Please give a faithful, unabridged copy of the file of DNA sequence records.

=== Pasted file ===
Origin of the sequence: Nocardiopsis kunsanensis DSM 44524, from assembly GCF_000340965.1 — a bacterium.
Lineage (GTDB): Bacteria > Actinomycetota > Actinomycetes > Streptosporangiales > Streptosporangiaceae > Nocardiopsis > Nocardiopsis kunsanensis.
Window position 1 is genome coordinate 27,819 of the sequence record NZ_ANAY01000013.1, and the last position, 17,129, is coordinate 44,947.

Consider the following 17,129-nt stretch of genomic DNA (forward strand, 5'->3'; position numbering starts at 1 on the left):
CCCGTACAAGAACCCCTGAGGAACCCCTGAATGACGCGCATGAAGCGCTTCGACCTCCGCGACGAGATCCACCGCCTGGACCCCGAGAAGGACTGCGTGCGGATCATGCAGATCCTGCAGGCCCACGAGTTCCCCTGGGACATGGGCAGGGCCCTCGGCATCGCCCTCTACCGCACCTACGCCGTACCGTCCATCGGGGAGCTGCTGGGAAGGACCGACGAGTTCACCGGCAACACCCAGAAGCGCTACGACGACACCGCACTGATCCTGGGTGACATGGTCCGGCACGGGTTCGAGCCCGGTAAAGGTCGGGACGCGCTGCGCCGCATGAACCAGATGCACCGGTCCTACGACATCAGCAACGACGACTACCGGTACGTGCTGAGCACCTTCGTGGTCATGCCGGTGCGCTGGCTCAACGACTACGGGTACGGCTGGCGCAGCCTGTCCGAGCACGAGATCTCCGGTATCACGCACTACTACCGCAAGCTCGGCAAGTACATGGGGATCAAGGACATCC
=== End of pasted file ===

Origin of the sequence: Nocardiopsis kunsanensis DSM 44524, from assembly GCF_000340965.1 — a bacterium.
Lineage (GTDB): Bacteria > Actinomycetota > Actinomycetes > Streptosporangiales > Streptosporangiaceae > Nocardiopsis > Nocardiopsis kunsanensis.
Window position 1 is genome coordinate 27,819 of the sequence record NZ_ANAY01000013.1, and the last position, 17,129, is coordinate 44,947.

Consider the following 17,129-nt stretch of genomic DNA (forward strand, 5'->3'; position numbering starts at 1 on the left):
CCCGTACAAGAACCCCTGAGGAACCCCTGAATGACGCGCATGAAGCGCTTCGACCTCCGCGACGAGATCCACCGCCTGGACCCCGAGAAGGACTGCGTGCGGATCATGCAGATCCTGCAGGCCCACGAGTTCCCCTGGGACATGGGCAGGGCCCTCGGCATCGCCCTCTACCGCACCTACGCCGTACCGTCCATCGGGGAGCTGCTGGGAAGGACCGACGAGTTCACCGGCAACACCCAGAAGCGCTACGACGACACCGCACTGATCCTGGGTGACATGGTCCGGCACGGGTTCGAGCCCGGTAAAGGTCGGGACGCGCTGCGCCGCATGAACCAGATGCACCGGTCCTACGACATCAGCAACGACGACTACCGGTACGTGCTGAGCACCTTCGTGGTCATGCCGGTGCGCTGGCTCAACGACTACGGGTACGGCTGGCGCAGCCTGTCCGAGCACGAGATCTCCGGTATCACGCACTACTACCGCAAGCTCGGCAAGTACATGGGGATCAAGGACATCC